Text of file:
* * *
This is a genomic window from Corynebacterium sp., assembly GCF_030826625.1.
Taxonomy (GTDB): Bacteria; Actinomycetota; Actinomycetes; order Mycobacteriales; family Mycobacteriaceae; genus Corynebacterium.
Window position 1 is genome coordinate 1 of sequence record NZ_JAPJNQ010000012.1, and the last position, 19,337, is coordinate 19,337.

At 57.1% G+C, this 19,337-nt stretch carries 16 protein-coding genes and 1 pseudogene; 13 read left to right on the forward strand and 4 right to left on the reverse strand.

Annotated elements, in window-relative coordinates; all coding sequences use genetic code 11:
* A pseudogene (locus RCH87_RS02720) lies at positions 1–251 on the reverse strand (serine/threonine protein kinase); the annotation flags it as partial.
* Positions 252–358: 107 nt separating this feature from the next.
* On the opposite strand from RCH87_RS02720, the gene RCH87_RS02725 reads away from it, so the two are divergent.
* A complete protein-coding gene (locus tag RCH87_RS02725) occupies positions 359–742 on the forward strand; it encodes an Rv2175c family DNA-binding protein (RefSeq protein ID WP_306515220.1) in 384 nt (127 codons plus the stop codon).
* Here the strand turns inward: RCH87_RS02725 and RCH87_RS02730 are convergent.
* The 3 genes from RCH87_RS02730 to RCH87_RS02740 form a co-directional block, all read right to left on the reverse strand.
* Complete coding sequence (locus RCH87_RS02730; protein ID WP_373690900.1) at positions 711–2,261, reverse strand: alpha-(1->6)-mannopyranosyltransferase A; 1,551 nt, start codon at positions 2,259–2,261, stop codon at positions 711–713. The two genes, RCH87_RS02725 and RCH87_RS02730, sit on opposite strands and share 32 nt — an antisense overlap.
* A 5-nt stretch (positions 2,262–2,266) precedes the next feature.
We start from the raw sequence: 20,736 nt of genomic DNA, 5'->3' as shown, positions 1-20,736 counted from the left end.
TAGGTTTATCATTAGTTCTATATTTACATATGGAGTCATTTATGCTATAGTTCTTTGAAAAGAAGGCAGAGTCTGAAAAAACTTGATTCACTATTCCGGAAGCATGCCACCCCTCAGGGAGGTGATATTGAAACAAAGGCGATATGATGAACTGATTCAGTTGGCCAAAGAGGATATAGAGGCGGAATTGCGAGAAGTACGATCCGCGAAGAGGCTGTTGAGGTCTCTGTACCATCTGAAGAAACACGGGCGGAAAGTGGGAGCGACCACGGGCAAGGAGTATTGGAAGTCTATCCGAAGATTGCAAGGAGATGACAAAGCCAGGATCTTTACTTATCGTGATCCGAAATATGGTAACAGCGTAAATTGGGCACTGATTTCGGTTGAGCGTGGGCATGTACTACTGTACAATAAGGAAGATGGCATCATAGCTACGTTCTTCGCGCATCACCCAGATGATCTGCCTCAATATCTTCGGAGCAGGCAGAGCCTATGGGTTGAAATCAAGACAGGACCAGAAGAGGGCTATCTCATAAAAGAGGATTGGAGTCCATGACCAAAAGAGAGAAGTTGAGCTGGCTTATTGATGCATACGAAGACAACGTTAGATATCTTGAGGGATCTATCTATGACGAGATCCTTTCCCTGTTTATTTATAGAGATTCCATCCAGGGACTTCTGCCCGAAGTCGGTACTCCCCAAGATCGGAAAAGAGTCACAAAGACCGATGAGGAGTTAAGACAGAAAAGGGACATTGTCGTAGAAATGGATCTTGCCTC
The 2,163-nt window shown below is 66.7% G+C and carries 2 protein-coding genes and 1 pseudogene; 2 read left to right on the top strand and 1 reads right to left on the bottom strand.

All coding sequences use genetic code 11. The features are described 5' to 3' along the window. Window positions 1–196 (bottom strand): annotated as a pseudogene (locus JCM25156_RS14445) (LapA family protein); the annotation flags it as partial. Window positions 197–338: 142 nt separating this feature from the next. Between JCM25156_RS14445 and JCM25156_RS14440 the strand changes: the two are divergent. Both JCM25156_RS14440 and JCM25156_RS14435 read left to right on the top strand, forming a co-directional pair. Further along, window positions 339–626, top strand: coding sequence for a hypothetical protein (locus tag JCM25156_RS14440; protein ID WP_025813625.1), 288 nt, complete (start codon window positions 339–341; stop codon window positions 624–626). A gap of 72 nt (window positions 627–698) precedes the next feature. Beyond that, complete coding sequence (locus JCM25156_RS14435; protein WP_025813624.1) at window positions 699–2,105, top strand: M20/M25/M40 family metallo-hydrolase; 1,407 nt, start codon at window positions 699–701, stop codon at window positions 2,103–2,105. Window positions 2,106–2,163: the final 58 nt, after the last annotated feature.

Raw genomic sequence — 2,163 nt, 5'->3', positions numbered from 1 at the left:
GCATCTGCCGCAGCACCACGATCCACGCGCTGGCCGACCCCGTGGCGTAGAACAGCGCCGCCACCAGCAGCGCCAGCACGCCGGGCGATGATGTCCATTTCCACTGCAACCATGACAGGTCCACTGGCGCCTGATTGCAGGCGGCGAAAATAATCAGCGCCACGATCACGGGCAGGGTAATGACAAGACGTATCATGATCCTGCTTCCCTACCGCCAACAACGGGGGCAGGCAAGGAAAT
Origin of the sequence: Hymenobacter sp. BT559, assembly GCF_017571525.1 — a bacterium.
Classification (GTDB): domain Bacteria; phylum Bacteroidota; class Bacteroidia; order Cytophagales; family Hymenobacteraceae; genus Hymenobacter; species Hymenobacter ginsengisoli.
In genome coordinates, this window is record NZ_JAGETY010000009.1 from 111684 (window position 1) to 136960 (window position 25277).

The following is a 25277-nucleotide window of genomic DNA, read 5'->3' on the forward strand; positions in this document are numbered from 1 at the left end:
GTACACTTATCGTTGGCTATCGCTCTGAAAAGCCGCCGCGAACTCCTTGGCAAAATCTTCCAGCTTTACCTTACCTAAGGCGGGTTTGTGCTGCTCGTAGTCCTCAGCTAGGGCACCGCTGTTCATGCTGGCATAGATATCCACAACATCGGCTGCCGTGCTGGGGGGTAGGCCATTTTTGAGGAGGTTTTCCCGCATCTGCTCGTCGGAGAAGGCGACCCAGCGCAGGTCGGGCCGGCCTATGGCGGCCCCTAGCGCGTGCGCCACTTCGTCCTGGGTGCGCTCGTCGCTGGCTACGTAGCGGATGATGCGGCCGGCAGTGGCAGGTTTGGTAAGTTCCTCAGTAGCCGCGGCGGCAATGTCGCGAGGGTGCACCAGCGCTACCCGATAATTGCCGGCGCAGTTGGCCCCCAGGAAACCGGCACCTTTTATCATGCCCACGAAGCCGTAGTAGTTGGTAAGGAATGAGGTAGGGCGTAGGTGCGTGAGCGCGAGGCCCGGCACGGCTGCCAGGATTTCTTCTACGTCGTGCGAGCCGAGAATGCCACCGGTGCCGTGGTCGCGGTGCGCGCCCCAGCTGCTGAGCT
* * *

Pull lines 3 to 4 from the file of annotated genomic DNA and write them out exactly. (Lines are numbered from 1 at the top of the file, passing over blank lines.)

Window position 1 is genome coordinate 1 of sequence record NZ_JAPJNQ010000012.1, and the last position, 19,337, is coordinate 19,337.

At 57.1% G+C, this 19,337-nt stretch carries 16 protein-coding genes and 1 pseudogene; 13 read left to right on the forward strand and 4 right to left on the reverse strand.